President Vladimir Putin's pardon of former Yukos CEO Mikhail Khodorkovsky and his declaration of amnesty that has freed Greenpeace activists and two members of the punk rock group Pussy Riot are welcome gestures. But that is all they are: gestures.
Putin was most likely motivated, above all, by a desire to ensure the success of the upcoming Winter Olympic Games in Sochi. It is also likely that Putin sought to show the world a kinder, gentler face in an effort to consolidate victory in his tug of war with the European Union over Ukraine.
But although freeing a few people who were unjustly imprisoned for long periods is significant, it should not obscure the Russian government's ongoing major human rights violations at home and abroad. And here, little seems likely to change. Khodorkovsky's pardon does not look like the start of a Putin thaw.
For example, within Russia, a law that entered into force just over a year ago requires nongovernmental organizations that engage in "political activities" to register as "foreign agents" if they receive any funding from abroad.
Yet many NGOs in Russia can survive only with foreign support. Potential domestic donors fear that they could suffer the same fate as Khodorkovsky, who was the leading Russian supporter of human rights groups until Putin imprisoned him for more than 10 years. Indeed, some Russian human rights organizations have been raided or shut down. The law essentially gives authorities discretion to close any organization promoting human rights.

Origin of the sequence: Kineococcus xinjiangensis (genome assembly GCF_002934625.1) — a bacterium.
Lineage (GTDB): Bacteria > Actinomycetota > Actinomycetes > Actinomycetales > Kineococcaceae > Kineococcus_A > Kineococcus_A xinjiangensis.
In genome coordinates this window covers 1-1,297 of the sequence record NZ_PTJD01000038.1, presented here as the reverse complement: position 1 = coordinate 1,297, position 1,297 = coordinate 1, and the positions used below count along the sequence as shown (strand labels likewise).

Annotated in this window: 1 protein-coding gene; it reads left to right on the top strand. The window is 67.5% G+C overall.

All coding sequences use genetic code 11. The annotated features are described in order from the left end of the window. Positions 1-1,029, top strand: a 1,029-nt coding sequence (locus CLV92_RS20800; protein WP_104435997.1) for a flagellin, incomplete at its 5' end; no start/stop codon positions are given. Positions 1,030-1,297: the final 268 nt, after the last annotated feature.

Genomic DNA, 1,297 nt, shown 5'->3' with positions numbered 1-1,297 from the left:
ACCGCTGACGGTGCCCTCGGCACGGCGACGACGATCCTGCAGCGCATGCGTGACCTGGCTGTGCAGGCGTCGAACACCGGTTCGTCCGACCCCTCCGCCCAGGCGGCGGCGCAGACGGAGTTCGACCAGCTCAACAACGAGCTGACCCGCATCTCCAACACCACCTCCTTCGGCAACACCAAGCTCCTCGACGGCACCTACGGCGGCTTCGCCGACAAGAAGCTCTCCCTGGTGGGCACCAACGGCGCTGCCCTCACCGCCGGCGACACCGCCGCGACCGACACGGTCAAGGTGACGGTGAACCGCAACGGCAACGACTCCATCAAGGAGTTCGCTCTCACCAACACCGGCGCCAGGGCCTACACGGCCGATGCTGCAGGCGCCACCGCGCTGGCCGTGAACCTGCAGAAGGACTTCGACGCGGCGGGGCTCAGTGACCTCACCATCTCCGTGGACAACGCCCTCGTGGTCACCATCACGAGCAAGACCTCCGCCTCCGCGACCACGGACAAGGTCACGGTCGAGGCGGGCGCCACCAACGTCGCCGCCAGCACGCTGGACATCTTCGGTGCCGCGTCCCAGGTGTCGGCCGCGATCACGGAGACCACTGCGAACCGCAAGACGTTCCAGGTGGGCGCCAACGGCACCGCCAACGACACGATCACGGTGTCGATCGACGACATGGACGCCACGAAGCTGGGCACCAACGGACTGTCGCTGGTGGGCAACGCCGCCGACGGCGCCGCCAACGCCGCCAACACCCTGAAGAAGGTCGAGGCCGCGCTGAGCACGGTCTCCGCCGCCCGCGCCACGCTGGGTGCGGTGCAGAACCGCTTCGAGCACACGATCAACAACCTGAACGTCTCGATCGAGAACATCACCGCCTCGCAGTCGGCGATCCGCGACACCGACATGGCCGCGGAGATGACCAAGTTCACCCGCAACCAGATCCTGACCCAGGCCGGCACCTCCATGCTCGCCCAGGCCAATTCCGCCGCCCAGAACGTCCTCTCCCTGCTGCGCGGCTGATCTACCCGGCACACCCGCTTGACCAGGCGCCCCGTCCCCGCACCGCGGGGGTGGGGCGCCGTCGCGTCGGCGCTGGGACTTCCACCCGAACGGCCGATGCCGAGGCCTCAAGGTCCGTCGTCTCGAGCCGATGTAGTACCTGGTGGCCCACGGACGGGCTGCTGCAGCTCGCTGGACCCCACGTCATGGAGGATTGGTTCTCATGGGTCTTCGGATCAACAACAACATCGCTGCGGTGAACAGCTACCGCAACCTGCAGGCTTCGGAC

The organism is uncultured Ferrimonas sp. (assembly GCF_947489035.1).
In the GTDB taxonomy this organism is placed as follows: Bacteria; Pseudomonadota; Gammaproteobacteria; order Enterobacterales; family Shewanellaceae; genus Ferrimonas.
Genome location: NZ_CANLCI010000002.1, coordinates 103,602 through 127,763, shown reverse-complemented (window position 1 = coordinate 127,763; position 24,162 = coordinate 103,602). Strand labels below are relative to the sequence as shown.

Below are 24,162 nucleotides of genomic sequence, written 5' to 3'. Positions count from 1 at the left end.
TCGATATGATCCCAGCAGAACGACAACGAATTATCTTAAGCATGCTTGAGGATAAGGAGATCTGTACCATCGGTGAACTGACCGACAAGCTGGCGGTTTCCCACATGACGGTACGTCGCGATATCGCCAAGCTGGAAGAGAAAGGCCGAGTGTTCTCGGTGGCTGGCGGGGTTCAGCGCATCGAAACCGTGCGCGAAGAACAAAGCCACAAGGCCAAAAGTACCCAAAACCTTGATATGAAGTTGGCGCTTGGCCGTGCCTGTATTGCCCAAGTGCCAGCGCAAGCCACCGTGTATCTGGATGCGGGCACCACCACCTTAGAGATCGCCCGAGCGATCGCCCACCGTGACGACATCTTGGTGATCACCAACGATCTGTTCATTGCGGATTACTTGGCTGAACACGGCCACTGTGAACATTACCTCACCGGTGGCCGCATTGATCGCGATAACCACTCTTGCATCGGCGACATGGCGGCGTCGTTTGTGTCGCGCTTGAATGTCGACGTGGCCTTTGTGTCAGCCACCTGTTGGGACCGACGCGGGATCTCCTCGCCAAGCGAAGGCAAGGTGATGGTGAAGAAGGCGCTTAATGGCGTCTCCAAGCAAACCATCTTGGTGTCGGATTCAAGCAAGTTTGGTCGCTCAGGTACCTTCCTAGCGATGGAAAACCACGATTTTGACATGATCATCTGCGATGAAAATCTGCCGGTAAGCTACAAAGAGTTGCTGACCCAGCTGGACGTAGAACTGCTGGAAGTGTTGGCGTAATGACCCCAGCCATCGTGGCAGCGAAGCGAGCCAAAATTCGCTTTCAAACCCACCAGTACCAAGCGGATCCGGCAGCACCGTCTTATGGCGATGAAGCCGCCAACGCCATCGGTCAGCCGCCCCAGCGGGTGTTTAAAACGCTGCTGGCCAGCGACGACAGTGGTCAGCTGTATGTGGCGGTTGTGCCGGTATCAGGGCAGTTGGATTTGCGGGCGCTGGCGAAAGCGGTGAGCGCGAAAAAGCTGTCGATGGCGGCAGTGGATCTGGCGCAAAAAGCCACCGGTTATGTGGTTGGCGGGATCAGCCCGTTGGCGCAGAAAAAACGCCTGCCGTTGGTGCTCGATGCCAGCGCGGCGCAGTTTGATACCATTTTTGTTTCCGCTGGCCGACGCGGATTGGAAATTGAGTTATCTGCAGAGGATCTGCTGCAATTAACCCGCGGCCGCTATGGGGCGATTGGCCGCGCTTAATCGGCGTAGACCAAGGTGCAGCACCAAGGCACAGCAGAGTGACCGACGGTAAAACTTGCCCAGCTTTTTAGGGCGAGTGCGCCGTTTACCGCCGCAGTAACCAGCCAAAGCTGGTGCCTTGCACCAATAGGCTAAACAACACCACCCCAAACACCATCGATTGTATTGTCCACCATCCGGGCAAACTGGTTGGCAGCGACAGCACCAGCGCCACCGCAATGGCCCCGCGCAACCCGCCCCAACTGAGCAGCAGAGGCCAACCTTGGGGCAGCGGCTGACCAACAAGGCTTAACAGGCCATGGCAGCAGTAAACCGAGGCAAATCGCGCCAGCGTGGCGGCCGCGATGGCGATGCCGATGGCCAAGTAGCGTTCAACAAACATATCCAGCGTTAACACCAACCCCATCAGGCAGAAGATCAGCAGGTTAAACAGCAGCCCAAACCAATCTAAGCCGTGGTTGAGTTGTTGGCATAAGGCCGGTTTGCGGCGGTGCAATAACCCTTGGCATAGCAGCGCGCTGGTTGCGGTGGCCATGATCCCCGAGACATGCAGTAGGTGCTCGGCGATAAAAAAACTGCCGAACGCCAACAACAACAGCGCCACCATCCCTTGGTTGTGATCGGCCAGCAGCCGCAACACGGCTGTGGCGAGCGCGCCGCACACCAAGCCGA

Internationally, Russia is the mainstay of Syrian President Bashir Assad's brutal regime. Russia's diplomatic, financial and military support has ensured that Assad remains in power, despite his government's horrifying violence against Syria's people. Western governments are understandably reluctant to provide lethal aid for Assad's opponents, given the large number of jihadists among them and because important elements of the opposition have themselves committed severe abuses. Russia has no such inhibitions.
The Assad regime's indiscriminate attacks have forcibly displaced, injured or killed millions of noncombatants. By providing steadfast support to the Assad regime and blocking measures that would bring war criminals to justice, Putin shares with Assad culpability for the largest-scale atrocities in the world today.
It may seem to some that a forceful leader like Putin and a powerful state like Russia are impervious to pressure to respect human and legal rights. More than any other political leader today, Putin seems to embody the characteristics of the "sultanist" leader described by the German social scientist Max Weber a century ago. To the sultanist, the state and its functions become "purely personal instruments of the master." A figure like Khodorkovsky is imprisoned when Putin decides he should be imprisoned, and he is released when Putin decides he should be released.
Yet Putin's recent actions make it clear that even a sultan must periodically make certain concessions. Of course, it will not be so easy to secure policy changes on matters that are more important to Putin than the freedom of a few people who have irritated him. But the task is not hopeless, as the run-up to the Olympics has shown. Even someone as sure of himself and his power as Putin becomes susceptible to the pressure of international public opinion as soon as he seeks its approval.